lower than what they were trading in on the day. Is that just a
short-term correction? Kub: So that rally on the
futures market has been pretty steady. I think if you look since
the September 9th low we’ve been adding an
average of 50 cents to that front month
contract every day. It has been a pretty
steady rally. So to see it pull back
here on the futures chart, fine, these things happen. Cash market wise
it’s still strong. We saw $110 trade live
basis, that’s a $2 improvement over last
week, $5 improvement through the month, so
that’s still churning higher and I think there’s
still the potential for the cash market, the
actual market that is being traded out of the
feedlots, to continue higher because the packer
margins are still there. There’s still room for
this market to keep moving higher. Howell: All right, Elaine,
share with me your cattle on feed report. Was there anything
noteworthy there that our producers that are
watching should be aware of? Kub: Not really. You should be aware that
it was a non-event. The report showed 1% less
cattle on feed than last year at this time which is
exactly in line with what the analyst expectations
were going into the report. So that means you don’t
expect any sort of a futures reaction when
Monday shows up. But it does suggest that
there is going to be good appetite through the month
of October and November for feedlots to actually
go out and buy these feeder cattle. When you start looking at
the feeder cattle market it adds some strength or
at least some stability to that, that there is room
in there for them to go in now in the season where
these cattle are actually going to finally start
moving in the feedlots, that that appetite
will be there. Howell: What does the
appetite look like for the lean hog markets? We continue to have these
strange swings of limit up one day and then maybe
limit down the next. Kub: Well, that again
is a trade war story. It really is. You could argue bullishly
or bearishly based on demand scenarios and
certainly the large supplies that we know
and we have seen in this market for the past
several months. Slaughter numbers are huge
and they continue getting huger. You’re looking at more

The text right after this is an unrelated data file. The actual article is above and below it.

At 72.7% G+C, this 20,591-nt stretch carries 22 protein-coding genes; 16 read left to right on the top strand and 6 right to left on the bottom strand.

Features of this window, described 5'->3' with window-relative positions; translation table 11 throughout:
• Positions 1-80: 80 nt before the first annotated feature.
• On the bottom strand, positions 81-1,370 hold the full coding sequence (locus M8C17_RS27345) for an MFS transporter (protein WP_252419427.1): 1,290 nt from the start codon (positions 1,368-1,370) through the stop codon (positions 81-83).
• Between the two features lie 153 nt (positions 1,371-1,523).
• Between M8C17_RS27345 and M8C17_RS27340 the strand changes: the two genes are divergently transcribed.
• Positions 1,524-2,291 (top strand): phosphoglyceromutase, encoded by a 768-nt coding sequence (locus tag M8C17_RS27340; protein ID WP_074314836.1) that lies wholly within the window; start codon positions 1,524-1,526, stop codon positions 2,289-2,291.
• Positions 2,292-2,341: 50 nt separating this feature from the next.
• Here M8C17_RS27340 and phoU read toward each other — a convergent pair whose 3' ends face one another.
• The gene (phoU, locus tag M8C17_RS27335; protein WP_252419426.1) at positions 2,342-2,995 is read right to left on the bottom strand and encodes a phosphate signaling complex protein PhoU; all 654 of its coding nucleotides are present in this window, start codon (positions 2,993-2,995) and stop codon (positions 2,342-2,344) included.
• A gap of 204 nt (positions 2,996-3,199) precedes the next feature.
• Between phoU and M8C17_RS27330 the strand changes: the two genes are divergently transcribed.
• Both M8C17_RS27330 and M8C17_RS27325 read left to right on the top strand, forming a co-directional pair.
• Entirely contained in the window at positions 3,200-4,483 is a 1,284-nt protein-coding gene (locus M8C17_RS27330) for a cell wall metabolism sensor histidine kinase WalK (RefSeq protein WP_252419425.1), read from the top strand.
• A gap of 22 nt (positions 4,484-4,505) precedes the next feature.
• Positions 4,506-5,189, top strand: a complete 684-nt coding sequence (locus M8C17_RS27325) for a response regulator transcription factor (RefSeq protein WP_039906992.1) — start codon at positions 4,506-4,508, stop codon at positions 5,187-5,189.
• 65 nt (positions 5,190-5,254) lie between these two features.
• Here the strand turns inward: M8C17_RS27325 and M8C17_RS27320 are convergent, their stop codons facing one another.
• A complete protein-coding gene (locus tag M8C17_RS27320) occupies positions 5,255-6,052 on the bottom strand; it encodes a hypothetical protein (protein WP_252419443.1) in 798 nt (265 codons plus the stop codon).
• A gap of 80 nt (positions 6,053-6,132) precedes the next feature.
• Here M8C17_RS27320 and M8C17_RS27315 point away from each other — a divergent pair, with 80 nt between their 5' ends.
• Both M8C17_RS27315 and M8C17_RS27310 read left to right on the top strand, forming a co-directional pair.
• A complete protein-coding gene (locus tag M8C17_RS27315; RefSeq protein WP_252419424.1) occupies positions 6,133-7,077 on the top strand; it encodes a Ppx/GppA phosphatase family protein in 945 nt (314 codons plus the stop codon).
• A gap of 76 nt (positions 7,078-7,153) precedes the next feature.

than 490,000 head every day so this is a lot of
pork being put onto the market. But it just cannot be put
on to the market at much higher prices because
you’re still looking at that 62% tariff
from China. So price wise there just
isn’t the ability for that market to move higher. Howell: There isn’t
perhaps when you look globally, but domestically
is there the ability for prices to move higher? Kub: Well, that’s the
expectation as we move out six months. I feel like every time I
come on this show it’s always well six months
down the line hog prices are expected
to move higher. But we see that if you
look farther out to July/August sort of
timeframe you look towards the $90 level. Howell: But that’s
usual right? That’s the seasonal
rally anyways. Kub: Right, so in the
near-term no, I don’t think there’s any reason
to feel very bullishly about hog prices. Howell: So let’s not look
at the summer months because those are maybe a
little usual to the higher prices. Let’s look at some of
the deferred contracts relative to now. What are the levels that
they feel comfortable trading at? Kub: That $80 level for
your spring contracts, that seems to be the price
level just chart wise where it seems to
be consolidating. Howell: Okay, Elaine Kub,
thank you so much, always a pleasure. Kub: Thanks, Delaney. Howell: That wraps up
the broadcast portion of Market to Market. But we will keep this
conversation going on Market Plus where we’ll
answer more of your questions. You can find it
on our website at Market-to-Market.org. We’ve been filling our
Instagram Stories feed with some of the best fall
images in rural America. See what we mean at
IPTVMarket on Instagram. Join us again next week
when we’ll see how farmers in one area are getting
exposure in a new way to sell their wares. So until then,
thanks for watching. I’m Delaney Howell. Have a great week! ♪♪ Market to Market
is a production of Iowa Public Television which is
solely responsible for its content. Pioneer Hi-Bred
International is a proud sponsor of
Market to Market. Tomorrow. For over 100 years we
have worked to help our customers be ready
for tomorrow. Trust in tomorrow. Information is available
from a Grinnell Mutual agent today. ♪♪ Accu-Steel,
offering fabric covered buildings specifically
designed for the cattle industry since 2001. The next generation
of cattle buildings. Information at
accusteel.com.